Foreclosures and Coronavirus/COVID-19

If an attempt to pursue a short sale has failed, you may enter foreclosure proceedings, which can also seriously damage your credit scores.

Fortunately, for people who are struggling to keep up with mortgage payments, federal officials have announced a temporary nationwide halt to foreclosures and evictions for federally-backed mortgages.

If you're one of more than 30 million U.S. adults whom this decision is projected to impact, you should be temporarily protected from losing your house as a result of the Coronavirus/COVID-19 pandemic. If you have lost your income (whether because of a business shut down, unpaid sick leave or another reason related to the virus), you may qualify for reduced or suspended mortgage payments for up to a year. You must contact your loan servicer to request this forbearance. 

If your mortgage is held by Fannie Mae or Freddie Mac, check with them, as both are offering aid to their borrowers. Visit FannieMae.com or FreddieMac.com to determine the best way to apply for mortgage relief, and look out for daily updates.

Homeowners cannot just stop paying their mortgages. You will first need to get in touch with your loan servicer to devise a payment plan that works for both parties. Your lender will determine if you're eligible for aid and how you can make up any late or missed payments. Importantly, the plan you and your lender agree to will not forgive your debt or give you cash. Instead, it will help you stay afloat until you recover financially. This may include extending your loan term or allowing you to make interest-only payments for an agreed amount of time.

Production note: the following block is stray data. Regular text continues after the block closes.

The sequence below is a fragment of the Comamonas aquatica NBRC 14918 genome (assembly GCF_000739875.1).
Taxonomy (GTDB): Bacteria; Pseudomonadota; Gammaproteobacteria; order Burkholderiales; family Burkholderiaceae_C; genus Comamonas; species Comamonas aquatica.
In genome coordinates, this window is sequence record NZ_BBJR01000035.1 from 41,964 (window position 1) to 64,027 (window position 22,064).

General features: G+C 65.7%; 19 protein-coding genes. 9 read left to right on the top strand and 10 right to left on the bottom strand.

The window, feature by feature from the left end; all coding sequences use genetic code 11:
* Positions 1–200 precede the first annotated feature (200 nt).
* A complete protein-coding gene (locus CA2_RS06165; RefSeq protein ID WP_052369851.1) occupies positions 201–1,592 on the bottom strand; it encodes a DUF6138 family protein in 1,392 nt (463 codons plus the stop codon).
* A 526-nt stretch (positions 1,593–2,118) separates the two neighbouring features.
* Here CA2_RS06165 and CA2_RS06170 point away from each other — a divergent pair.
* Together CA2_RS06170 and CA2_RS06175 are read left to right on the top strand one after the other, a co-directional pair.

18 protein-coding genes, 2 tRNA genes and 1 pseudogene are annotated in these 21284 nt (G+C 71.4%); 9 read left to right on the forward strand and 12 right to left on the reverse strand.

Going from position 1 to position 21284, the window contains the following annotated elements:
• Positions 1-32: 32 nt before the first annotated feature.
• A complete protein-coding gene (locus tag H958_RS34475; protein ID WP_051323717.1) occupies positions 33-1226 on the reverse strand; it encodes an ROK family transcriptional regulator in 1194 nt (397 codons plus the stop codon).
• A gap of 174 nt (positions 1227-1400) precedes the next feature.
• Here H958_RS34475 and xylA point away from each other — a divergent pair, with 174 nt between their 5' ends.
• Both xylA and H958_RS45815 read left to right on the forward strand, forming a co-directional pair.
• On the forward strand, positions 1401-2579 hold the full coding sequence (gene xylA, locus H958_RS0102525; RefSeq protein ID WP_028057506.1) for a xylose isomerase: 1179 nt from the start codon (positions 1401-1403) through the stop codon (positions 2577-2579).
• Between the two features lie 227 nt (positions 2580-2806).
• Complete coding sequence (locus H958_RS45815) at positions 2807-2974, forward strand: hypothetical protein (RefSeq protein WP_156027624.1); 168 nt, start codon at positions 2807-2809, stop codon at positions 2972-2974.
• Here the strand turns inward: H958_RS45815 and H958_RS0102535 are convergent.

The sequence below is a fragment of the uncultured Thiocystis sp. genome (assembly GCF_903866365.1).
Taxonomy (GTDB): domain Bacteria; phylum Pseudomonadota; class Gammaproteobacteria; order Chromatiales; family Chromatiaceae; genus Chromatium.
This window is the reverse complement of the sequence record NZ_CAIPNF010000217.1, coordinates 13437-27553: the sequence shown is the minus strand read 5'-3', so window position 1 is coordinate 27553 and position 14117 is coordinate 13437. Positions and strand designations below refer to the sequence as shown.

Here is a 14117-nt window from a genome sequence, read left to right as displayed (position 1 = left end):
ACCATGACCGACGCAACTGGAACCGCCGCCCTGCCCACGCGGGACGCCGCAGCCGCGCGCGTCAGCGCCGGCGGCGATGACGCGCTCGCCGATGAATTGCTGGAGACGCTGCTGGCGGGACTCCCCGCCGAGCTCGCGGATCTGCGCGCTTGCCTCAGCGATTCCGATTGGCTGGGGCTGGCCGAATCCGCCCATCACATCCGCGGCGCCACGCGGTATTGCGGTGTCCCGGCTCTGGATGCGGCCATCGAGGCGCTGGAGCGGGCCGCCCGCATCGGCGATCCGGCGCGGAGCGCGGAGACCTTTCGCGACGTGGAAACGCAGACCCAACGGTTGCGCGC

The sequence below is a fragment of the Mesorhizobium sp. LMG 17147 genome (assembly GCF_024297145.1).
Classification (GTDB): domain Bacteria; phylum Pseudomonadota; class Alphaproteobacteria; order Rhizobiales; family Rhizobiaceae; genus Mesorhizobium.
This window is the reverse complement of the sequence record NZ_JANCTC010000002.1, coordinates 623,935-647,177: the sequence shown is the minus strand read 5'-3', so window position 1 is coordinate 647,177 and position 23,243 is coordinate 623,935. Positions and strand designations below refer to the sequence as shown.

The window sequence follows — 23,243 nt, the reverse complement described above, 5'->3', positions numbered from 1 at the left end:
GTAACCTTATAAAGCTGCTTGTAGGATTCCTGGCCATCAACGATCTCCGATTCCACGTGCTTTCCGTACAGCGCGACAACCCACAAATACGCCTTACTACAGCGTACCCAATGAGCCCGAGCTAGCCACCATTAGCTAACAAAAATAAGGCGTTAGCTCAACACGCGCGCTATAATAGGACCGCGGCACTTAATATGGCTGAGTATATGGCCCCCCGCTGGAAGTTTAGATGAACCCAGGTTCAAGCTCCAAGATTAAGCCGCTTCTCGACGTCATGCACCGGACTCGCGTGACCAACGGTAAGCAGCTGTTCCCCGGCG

Homeowners can find more details about the federal foreclosure and eviction moratorium and related Coronavirus/COVID-19 resources via the U.S. Department of Housing and Urban Development's website.

Foreclosures and your credit

Foreclosure is usually second only to bankruptcy as the event that does the most damage to your credit scores:

First, on your credit reports, as with a short sale, the account will often be flagged as “not paid as agreed.”

Second, while a foreclosure stays on your credit reports for seven years, that doesn't mean your credit scores are completely ruined. While your scores may drop, you can mitigate the damage by ensuring that all other aspects of your financial life are in good shape.

Ultimately, the effect of a foreclosure on credit scores differs from borrower to borrower. Some homeowners with strong credit scores may see their scores drop by as much as 100 points or more after suffering a foreclosure. Homeowners with lower credit scores may see a smaller decline, but only because there's less room to fall.